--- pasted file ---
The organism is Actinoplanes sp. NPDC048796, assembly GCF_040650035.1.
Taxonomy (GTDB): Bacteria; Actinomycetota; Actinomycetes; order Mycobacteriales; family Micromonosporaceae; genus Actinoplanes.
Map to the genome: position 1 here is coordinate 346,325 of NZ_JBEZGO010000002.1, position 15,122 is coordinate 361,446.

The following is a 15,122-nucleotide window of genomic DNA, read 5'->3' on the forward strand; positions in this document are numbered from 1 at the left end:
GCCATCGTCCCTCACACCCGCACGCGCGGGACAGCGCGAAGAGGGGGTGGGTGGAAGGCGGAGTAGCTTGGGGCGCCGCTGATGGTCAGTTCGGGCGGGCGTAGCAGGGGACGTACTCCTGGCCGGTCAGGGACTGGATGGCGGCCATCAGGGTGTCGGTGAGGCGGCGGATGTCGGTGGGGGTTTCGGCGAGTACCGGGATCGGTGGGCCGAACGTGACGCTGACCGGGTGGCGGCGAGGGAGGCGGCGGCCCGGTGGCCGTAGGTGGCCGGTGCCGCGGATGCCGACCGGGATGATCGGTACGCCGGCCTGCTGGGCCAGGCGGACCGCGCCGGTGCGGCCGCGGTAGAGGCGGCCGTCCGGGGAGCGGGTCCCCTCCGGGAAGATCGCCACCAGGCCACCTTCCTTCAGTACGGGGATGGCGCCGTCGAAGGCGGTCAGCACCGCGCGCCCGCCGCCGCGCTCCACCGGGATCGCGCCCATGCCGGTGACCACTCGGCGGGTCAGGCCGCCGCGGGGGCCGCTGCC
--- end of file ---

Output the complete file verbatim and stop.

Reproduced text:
The organism is Actinoplanes sp. NPDC048796, assembly GCF_040650035.1.
Taxonomy (GTDB): Bacteria; Actinomycetota; Actinomycetes; order Mycobacteriales; family Micromonosporaceae; genus Actinoplanes.
Map to the genome: position 1 here is coordinate 346,325 of NZ_JBEZGO010000002.1, position 15,122 is coordinate 361,446.

The following is a 15,122-nucleotide window of genomic DNA, read 5'->3' on the forward strand; positions in this document are numbered from 1 at the left end:
GCCATCGTCCCTCACACCCGCACGCGCGGGACAGCGCGAAGAGGGGGTGGGTGGAAGGCGGAGTAGCTTGGGGCGCCGCTGATGGTCAGTTCGGGCGGGCGTAGCAGGGGACGTACTCCTGGCCGGTCAGGGACTGGATGGCGGCCATCAGGGTGTCGGTGAGGCGGCGGATGTCGGTGGGGGTTTCGGCGAGTACCGGGATCGGTGGGCCGAACGTGACGCTGACCGGGTGGCGGCGAGGGAGGCGGCGGCCCGGTGGCCGTAGGTGGCCGGTGCCGCGGATGCCGACCGGGATGATCGGTACGCCGGCCTGCTGGGCCAGGCGGACCGCGCCGGTGCGGCCGCGGTAGAGGCGGCCGTCCGGGGAGCGGGTCCCCTCCGGGAAGATCGCCACCAGGCCACCTTCCTTCAGTACGGGGATGGCGCCGTCGAAGGCGGTCAGCACCGCGCGCCCGCCGCCGCGCTCCACCGGGATCGCGCCCATGCCGGTGACCACTCGGCGGGTCAGGCCGCCGCGGGGGCCGCTGCC